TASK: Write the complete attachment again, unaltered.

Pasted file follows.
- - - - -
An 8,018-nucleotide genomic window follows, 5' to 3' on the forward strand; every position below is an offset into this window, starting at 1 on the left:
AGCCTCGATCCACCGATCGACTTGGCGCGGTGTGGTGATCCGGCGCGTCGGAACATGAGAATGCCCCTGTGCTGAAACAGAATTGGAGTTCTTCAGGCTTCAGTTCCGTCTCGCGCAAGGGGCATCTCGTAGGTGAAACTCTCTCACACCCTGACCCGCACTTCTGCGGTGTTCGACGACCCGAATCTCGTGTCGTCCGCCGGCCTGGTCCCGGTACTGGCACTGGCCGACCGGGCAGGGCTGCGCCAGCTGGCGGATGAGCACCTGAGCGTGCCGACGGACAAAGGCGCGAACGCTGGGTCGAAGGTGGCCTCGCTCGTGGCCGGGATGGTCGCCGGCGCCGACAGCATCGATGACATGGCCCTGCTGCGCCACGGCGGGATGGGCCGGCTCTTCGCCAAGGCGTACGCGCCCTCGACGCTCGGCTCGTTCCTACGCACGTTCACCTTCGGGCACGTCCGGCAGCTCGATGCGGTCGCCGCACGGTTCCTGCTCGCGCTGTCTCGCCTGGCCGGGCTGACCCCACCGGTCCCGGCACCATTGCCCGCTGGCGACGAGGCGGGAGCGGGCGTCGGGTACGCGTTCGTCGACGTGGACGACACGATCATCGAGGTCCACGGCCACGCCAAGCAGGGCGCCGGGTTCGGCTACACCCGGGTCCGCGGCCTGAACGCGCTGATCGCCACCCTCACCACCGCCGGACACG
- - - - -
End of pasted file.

An 8,018-nucleotide genomic window follows, 5' to 3' on the forward strand; every position below is an offset into this window, starting at 1 on the left:
AGCCTCGATCCACCGATCGACTTGGCGCGGTGTGGTGATCCGGCGCGTCGGAACATGAGAATGCCCCTGTGCTGAAACAGAATTGGAGTTCTTCAGGCTTCAGTTCCGTCTCGCGCAAGGGGCATCTCGTAGGTGAAACTCTCTCACACCCTGACCCGCACTTCTGCGGTGTTCGACGACCCGAATCTCGTGTCGTCCGCCGGCCTGGTCCCGGTACTGGCACTGGCCGACCGGGCAGGGCTGCGCCAGCTGGCGGATGAGCACCTGAGCGTGCCGACGGACAAAGGCGCGAACGCTGGGTCGAAGGTGGCCTCGCTCGTGGCCGGGATGGTCGCCGGCGCCGACAGCATCGATGACATGGCCCTGCTGCGCCACGGCGGGATGGGCCGGCTCTTCGCCAAGGCGTACGCGCCCTCGACGCTCGGCTCGTTCCTACGCACGTTCACCTTCGGGCACGTCCGGCAGCTCGATGCGGTCGCCGCACGGTTCCTGCTCGCGCTGTCTCGCCTGGCCGGGCTGACCCCACCGGTCCCGGCACCATTGCCCGCTGGCGACGAGGCGGGAGCGGGCGTCGGGTACGCGTTCGTCGACGTGGACGACACGATCATCGAGGTCCACGGCCACGCCAAGCAGGGCGCCGGGTTCGGCTACACCCGGGTCCGCGGCCTGAACGCGCTGATCGCCACCCTCACCACCGCCGGACACG